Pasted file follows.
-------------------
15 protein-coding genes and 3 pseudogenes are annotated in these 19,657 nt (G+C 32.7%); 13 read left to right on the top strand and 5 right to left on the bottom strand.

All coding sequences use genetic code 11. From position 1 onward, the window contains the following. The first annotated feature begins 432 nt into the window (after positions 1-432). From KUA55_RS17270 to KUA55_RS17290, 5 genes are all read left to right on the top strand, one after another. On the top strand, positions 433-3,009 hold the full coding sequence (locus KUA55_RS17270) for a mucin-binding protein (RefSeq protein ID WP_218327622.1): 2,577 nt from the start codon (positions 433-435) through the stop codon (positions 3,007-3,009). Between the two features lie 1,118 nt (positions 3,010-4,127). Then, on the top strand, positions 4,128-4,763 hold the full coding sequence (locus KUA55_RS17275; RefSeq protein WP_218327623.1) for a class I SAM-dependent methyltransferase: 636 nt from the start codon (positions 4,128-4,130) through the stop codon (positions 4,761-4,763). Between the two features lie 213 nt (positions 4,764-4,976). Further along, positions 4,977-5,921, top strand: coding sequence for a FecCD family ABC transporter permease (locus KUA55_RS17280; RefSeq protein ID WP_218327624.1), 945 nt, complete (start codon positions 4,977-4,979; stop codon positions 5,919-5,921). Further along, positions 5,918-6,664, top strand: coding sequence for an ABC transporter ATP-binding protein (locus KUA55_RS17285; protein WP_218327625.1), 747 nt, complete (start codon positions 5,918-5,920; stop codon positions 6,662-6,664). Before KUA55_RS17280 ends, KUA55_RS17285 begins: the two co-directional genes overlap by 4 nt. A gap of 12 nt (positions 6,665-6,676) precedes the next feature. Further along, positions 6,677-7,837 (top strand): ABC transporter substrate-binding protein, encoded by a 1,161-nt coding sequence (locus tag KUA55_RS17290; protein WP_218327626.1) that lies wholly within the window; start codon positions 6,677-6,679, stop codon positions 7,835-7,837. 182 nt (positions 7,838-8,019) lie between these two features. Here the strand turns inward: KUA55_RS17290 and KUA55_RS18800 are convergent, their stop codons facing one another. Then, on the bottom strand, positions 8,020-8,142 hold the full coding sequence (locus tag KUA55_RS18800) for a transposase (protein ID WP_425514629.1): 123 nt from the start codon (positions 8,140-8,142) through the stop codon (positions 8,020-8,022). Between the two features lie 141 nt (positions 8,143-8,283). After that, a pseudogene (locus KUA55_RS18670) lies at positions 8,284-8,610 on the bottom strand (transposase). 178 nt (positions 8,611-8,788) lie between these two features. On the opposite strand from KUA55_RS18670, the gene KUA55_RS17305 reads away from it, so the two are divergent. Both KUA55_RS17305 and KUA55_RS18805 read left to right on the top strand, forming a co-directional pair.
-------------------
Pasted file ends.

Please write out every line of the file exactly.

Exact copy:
15 protein-coding genes and 3 pseudogenes are annotated in these 19,657 nt (G+C 32.7%); 13 read left to right on the top strand and 5 right to left on the bottom strand.

All coding sequences use genetic code 11. From position 1 onward, the window contains the following. The first annotated feature begins 432 nt into the window (after positions 1-432). From KUA55_RS17270 to KUA55_RS17290, 5 genes are all read left to right on the top strand, one after another. On the top strand, positions 433-3,009 hold the full coding sequence (locus KUA55_RS17270) for a mucin-binding protein (RefSeq protein ID WP_218327622.1): 2,577 nt from the start codon (positions 433-435) through the stop codon (positions 3,007-3,009). Between the two features lie 1,118 nt (positions 3,010-4,127). Then, on the top strand, positions 4,128-4,763 hold the full coding sequence (locus KUA55_RS17275; RefSeq protein WP_218327623.1) for a class I SAM-dependent methyltransferase: 636 nt from the start codon (positions 4,128-4,130) through the stop codon (positions 4,761-4,763). Between the two features lie 213 nt (positions 4,764-4,976). Further along, positions 4,977-5,921, top strand: coding sequence for a FecCD family ABC transporter permease (locus KUA55_RS17280; RefSeq protein ID WP_218327624.1), 945 nt, complete (start codon positions 4,977-4,979; stop codon positions 5,919-5,921). Further along, positions 5,918-6,664, top strand: coding sequence for an ABC transporter ATP-binding protein (locus KUA55_RS17285; protein WP_218327625.1), 747 nt, complete (start codon positions 5,918-5,920; stop codon positions 6,662-6,664). Before KUA55_RS17280 ends, KUA55_RS17285 begins: the two co-directional genes overlap by 4 nt. A gap of 12 nt (positions 6,665-6,676) precedes the next feature. Further along, positions 6,677-7,837 (top strand): ABC transporter substrate-binding protein, encoded by a 1,161-nt coding sequence (locus tag KUA55_RS17290; protein WP_218327626.1) that lies wholly within the window; start codon positions 6,677-6,679, stop codon positions 7,835-7,837. 182 nt (positions 7,838-8,019) lie between these two features. Here the strand turns inward: KUA55_RS17290 and KUA55_RS18800 are convergent, their stop codons facing one another. Then, on the bottom strand, positions 8,020-8,142 hold the full coding sequence (locus tag KUA55_RS18800) for a transposase (protein ID WP_425514629.1): 123 nt from the start codon (positions 8,140-8,142) through the stop codon (positions 8,020-8,022). Between the two features lie 141 nt (positions 8,143-8,283). After that, a pseudogene (locus KUA55_RS18670) lies at positions 8,284-8,610 on the bottom strand (transposase). 178 nt (positions 8,611-8,788) lie between these two features. On the opposite strand from KUA55_RS18670, the gene KUA55_RS17305 reads away from it, so the two are divergent. Both KUA55_RS17305 and KUA55_RS18805 read left to right on the top strand, forming a co-directional pair.